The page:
By: Whitley Edwards, Burns Group Associate Creative Director
November 8, 2016 was one of the most emotionally draining days of my life. In the matter of 24 hours I went from being giddy over the progress we’d made on the gender equality front—elated to be casting my vote for the first female president – to completely distraught about how wrong I had been about it all.
Throughout the election season they called Hillary calculated. When what they meant was, she’s strategic about her career moves. THE AUDACITY! They called her shrill. When what they meant was, she refuses to let men interrupt or speak over her. THE NERVE! They called her cold because she didn’t walk around with a smile plastered on her face 24/7. THE OUTRAGE!
She was arguably the single most qualified presidential candidate in American History and yet that still wasn’t enough. But the thing I really couldn’t begin to fathom about it all, is that it wasn’t just men—51% of white women also didn’t vote for her—51% of white women didn’t show up at the poles for a woman that’s dedicated her entire life to fighting for their (women) rights. Excuse me, what?
Some people think 2016 ended up being a good thing because it got people fired up. There have been marches, empowering ads and photo ops galore, and a lot of truths finally told. And I agree all of those things have been amazing! But when it comes to equality by the numbers, we really haven’t moved the needle as much as most of us think. In fact, in 2018 we actually backslide—only 5 percent of women are Fortune 500 CEOs—down from a record high of 6 percent in 2017. (I repeat record high of 6 percent?!)
When Catalyst came to us with a brief for International Women’s Day, Meghan (my creative partner) and I were 100% aligned on one thing: this couldn’t just be another awareness campaign. No, whatever we did was going to have some sort of actionable component. Because honestly, WTF. How is it that we can text an emoji to get a pizza delivered to us, but yet are still decades away from achieving gender equality?
We found the answer in Catalyst’s research: unconscious gender bias.
Basically, it says when a woman exhibits what is interpreted as a feminine leadership style she’s isn’t seen as competent, but yet when she exhibits what is considered to be a more masculine leadership style, she isn’t seen as likable. Meaning when she exhibits the exact same traits as male leaders—traits we praise men for— we label her negatively, because she isn’t behaving how we as a society thinks a female should. Yep, basically women are damned if they do, and damned if they don’t.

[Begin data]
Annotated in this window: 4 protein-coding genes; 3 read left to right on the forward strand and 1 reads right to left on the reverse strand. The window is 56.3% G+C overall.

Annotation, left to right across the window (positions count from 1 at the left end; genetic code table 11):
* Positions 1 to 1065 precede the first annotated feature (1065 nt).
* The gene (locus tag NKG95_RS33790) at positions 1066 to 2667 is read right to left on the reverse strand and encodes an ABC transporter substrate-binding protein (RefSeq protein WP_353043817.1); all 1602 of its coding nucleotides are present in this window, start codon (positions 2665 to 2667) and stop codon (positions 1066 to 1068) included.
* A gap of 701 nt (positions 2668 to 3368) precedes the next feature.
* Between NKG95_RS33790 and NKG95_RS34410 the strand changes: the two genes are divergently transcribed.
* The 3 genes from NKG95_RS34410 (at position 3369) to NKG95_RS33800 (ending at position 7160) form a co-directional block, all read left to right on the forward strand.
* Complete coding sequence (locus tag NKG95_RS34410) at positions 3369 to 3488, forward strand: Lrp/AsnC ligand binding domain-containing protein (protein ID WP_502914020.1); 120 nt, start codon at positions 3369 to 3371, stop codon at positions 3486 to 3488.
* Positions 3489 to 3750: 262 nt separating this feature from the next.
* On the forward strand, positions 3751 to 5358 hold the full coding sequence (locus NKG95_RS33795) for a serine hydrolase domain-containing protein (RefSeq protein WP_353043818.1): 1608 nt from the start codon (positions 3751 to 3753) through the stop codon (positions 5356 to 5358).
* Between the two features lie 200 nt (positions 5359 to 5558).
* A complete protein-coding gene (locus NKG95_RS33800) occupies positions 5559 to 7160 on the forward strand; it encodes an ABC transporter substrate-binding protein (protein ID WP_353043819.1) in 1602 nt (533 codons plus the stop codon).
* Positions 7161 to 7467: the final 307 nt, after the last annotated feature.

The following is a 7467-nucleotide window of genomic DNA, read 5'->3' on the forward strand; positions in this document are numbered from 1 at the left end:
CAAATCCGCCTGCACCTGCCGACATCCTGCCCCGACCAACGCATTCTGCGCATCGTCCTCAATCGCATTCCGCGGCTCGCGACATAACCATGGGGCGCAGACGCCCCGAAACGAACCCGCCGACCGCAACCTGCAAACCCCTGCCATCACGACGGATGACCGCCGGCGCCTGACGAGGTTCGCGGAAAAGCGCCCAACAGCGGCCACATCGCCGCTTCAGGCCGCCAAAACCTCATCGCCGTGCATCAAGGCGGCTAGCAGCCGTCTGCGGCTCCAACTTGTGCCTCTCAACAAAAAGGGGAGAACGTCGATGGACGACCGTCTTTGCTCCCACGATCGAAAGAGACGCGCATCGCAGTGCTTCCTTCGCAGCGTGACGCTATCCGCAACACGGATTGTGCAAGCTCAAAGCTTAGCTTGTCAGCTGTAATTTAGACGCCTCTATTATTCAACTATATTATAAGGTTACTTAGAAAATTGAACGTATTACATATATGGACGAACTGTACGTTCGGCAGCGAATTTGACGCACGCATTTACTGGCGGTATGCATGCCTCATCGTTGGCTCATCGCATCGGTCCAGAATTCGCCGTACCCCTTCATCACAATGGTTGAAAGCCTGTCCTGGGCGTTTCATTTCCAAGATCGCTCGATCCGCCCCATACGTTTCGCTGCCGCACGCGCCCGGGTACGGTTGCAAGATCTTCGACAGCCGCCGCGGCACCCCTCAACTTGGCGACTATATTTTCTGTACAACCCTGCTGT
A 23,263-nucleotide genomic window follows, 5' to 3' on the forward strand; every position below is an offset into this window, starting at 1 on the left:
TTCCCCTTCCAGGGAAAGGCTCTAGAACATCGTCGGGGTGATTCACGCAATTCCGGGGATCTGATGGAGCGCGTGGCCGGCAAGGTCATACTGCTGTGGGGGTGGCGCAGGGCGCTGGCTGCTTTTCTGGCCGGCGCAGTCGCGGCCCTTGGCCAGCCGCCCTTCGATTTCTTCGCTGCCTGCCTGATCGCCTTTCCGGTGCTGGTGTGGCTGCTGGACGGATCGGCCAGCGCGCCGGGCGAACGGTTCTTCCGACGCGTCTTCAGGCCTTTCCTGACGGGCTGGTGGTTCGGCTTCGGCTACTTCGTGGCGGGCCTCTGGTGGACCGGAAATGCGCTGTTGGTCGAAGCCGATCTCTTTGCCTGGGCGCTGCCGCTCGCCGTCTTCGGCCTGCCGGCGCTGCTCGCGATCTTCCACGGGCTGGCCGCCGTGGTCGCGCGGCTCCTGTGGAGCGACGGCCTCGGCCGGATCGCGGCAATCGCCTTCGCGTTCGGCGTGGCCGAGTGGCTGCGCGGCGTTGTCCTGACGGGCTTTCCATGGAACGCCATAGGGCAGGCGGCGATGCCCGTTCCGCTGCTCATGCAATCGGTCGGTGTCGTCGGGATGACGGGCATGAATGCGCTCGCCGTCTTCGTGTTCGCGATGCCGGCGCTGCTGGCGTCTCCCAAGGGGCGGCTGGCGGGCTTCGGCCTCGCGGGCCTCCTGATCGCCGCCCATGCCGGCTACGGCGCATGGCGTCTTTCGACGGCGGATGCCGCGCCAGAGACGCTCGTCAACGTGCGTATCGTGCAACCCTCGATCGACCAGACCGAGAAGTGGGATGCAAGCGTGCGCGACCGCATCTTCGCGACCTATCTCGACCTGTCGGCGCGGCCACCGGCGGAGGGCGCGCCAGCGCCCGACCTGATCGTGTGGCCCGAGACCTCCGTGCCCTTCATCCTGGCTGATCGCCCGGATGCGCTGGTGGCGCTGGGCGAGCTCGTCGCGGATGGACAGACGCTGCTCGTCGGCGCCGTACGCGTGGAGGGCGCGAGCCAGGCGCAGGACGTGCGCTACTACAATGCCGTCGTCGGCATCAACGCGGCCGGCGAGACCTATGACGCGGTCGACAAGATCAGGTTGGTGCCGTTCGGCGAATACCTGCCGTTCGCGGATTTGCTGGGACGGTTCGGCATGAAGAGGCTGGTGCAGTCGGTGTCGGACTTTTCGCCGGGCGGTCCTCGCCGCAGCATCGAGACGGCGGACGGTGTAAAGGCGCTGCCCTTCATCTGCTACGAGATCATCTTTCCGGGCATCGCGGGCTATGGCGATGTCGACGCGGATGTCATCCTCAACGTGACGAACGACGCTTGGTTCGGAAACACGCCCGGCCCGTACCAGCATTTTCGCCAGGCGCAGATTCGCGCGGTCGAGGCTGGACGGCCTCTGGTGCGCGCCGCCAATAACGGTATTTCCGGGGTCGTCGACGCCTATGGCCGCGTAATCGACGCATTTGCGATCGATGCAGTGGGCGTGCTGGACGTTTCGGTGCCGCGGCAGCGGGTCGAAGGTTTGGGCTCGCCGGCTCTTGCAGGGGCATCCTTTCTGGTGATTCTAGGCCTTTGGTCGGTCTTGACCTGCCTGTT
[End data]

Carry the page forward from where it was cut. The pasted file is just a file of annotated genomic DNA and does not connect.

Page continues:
And since it’s unconscious even the most progressive humans among us—the ones that full-heartedly believe in gender equality—are also still guilty of perpetuating it, because gender stereotypes are so deeply ingrained in all of us. Making it the biggest invisible barrier for women in the workplace. Those same studies also show however, that once an individual is capable of actually seeing their bias, then they can override it.
So we said to each other, “What if we created a spell check, but for gender bias?”
The #BiasCorrect Plug-In as it’s now known launches this International Women’s Day, as part of a larger integrated campaign packed-full of bad ass women (including the one and only, HRC) who are helping us make the world see these gender bias label for what they really are, one definition at a time.
While I by no means think this—or any tool—is an instant solution, I do hope it’s a step in the right direction. At the very least, I hope it inspires others to explore more ways we can leverage technology to tackle inclusion issues.
And the coolest thing about this all (besides Hillary joining) is that none of this would be happening without the amazing team of women at Catalyst and Burns Group.